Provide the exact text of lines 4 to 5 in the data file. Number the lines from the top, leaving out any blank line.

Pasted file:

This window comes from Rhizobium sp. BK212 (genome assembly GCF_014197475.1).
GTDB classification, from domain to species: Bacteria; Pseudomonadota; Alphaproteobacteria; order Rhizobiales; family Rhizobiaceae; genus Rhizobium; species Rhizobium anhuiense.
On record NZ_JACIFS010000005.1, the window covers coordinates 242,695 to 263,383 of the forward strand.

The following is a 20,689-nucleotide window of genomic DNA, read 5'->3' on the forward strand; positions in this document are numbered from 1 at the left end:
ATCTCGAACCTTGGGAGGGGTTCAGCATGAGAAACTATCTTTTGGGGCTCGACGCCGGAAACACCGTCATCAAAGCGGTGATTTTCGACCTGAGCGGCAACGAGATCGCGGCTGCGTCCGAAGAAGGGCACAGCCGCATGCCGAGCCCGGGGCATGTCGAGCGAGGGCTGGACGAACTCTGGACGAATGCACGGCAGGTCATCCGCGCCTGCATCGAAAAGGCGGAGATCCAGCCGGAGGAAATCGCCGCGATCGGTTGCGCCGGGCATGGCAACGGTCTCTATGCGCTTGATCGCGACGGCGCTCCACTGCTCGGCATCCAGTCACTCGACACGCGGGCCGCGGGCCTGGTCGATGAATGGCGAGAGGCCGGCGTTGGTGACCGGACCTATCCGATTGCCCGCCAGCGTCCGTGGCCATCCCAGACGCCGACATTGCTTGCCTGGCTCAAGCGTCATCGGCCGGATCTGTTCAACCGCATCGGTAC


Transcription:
The following is a 20,689-nucleotide window of genomic DNA, read 5'->3' on the forward strand; positions in this document are numbered from 1 at the left end:
ATCTCGAACCTTGGGAGGGGTTCAGCATGAGAAACTATCTTTTGGGGCTCGACGCCGGAAACACCGTCATCAAAGCGGTGATTTTCGACCTGAGCGGCAACGAGATCGCGGCTGCGTCCGAAGAAGGGCACAGCCGCATGCCGAGCCCGGGGCATGTCGAGCGAGGGCTGGACGAACTCTGGACGAATGCACGGCAGGTCATCCGCGCCTGCATCGAAAAGGCGGAGATCCAGCCGGAGGAAATCGCCGCGATCGGTTGCGCCGGGCATGGCAACGGTCTCTATGCGCTTGATCGCGACGGCGCTCCACTGCTCGGCATCCAGTCACTCGACACGCGGGCCGCGGGCCTGGTCGATGAATGGCGAGAGGCCGGCGTTGGTGACCGGACCTATCCGATTGCCCGCCAGCGTCCGTGGCCATCCCAGACGCCGACATTGCTTGCCTGGCTCAAGCGTCATCGGCCGGATCTGTTCAACCGCATCGGTAC